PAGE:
Rugby leader Jock Hobbs is back in hospital in a critical condition after a deterioration of his leukaemia.
Hobbs, 52, a former All Blacks captain and New Zealand Rugby Union chairman who was instrumental in getting the Rugby World Cup here, is in the intensive care unit at Wellington Hospital, said a hospital spokesman tonight.
His family are gathering in their Wellington home, with his son, Blues Super 15 player Michael, leaving the Blues squad in South Africa to fly home.
"Michael got a call yesterday, Jock is in hospital in a serious condition, and he's flying home,'' Blues coach Pat Lam said.
Lam said the team's thoughts and prayers were with the family.
NZRU chief executive Steve Tew said in a statement tonight: "Jock is currently in hospital and in a serious condition. All our thoughts and support are with Jock and his family.''
Hobbs led the rugby union for eight years from 2002, and became chairman of the World Cup's organising body, Rugby New Zealand 2011, soon after New Zealand won hosting rights.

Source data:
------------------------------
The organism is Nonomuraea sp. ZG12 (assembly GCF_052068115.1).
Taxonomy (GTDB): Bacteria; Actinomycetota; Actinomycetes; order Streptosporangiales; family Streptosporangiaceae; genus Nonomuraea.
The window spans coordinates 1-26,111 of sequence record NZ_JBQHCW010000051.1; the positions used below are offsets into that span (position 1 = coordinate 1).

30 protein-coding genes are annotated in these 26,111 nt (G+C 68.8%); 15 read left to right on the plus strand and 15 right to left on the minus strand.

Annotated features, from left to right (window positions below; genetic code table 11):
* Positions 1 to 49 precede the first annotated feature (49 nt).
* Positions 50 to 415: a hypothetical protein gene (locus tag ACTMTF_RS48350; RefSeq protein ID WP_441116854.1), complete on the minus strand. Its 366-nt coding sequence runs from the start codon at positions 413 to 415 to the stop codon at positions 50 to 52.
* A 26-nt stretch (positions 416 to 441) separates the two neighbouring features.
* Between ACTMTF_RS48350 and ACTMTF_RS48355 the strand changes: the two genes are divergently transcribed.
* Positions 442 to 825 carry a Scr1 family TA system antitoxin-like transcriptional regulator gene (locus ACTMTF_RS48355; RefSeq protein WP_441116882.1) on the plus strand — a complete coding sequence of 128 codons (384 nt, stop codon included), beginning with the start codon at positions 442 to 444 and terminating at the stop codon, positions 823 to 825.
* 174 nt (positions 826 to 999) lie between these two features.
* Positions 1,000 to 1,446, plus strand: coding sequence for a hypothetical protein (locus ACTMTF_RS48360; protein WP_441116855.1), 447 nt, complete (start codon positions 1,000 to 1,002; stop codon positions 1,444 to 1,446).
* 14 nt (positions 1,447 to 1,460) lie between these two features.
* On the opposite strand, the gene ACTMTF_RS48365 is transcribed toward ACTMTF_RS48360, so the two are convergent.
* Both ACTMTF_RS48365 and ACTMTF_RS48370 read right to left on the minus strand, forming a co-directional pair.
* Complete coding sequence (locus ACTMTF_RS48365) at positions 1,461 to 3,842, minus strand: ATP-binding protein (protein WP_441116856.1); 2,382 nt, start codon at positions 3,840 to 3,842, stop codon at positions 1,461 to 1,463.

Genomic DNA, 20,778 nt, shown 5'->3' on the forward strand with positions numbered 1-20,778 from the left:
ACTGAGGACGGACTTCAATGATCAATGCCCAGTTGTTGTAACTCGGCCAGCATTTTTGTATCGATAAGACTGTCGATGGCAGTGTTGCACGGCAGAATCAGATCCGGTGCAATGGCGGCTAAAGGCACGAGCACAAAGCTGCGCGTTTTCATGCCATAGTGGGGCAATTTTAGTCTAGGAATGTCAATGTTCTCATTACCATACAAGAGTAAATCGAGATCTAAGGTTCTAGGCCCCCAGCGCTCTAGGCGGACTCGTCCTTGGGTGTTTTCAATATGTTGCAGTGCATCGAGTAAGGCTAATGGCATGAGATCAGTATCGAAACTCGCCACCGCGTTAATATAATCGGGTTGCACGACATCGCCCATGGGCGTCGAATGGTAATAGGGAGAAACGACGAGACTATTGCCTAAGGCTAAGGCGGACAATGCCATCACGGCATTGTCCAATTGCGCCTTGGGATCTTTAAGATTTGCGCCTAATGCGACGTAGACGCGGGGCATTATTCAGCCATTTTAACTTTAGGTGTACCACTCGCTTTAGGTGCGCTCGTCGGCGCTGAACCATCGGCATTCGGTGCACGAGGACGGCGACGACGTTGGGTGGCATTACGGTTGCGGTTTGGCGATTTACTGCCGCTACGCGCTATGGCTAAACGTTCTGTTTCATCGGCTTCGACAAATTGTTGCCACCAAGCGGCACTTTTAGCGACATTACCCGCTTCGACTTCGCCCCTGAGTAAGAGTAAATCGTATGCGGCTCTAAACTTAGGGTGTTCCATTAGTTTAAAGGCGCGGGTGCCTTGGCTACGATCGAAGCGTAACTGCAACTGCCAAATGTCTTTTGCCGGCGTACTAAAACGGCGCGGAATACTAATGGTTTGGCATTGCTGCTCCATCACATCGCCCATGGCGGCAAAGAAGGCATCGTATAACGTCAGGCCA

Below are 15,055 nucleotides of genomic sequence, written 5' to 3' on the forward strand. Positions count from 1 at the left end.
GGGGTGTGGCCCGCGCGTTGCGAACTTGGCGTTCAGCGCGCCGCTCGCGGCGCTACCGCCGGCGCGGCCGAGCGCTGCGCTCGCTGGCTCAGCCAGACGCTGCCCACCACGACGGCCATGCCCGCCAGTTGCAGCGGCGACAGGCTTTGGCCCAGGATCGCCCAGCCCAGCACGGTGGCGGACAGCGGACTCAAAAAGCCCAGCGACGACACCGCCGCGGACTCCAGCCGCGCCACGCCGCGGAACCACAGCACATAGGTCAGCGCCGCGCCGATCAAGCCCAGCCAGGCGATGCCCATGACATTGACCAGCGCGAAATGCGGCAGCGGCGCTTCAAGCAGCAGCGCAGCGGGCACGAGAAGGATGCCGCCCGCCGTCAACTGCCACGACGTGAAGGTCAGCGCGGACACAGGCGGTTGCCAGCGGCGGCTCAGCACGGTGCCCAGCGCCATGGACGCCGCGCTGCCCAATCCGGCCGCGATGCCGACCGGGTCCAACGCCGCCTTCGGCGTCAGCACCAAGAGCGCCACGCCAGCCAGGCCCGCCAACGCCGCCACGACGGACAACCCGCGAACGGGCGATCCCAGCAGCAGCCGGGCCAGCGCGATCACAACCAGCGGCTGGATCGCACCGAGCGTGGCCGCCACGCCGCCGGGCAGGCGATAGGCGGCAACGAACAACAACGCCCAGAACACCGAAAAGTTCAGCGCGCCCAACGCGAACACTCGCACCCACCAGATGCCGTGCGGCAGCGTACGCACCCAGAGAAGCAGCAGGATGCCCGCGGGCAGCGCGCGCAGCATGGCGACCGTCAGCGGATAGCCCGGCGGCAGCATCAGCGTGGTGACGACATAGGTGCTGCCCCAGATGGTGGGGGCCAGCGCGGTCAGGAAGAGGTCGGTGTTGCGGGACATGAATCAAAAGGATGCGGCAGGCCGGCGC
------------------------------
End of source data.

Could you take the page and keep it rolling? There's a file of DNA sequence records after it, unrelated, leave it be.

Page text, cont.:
But he stepped down from both roles in May 2010. He was diagnosed with a chronic form of leukaemia more than five years ago, and needed six months of chemotherapy in 2010.
In 2005, Hobbs was central to New Zealand's bid to host the cup, travelling to the International Rugby Board headquarters in Dublin with rugby ambassadors Tana Umaga and Colin Meads and then Prime Minister Helen Clark.
About the same time that he stood down from the NZRU and RNZ 2011, the finance company for which he was a director, Strategic Finance, collapsed. It was New Zealand's second-biggest finance company collapse, after Bridgecorp.
The All Black flanker played 21 tests between 1983 and 1986, four as captain, before he had to retire prematurely from the game after complications from concussions.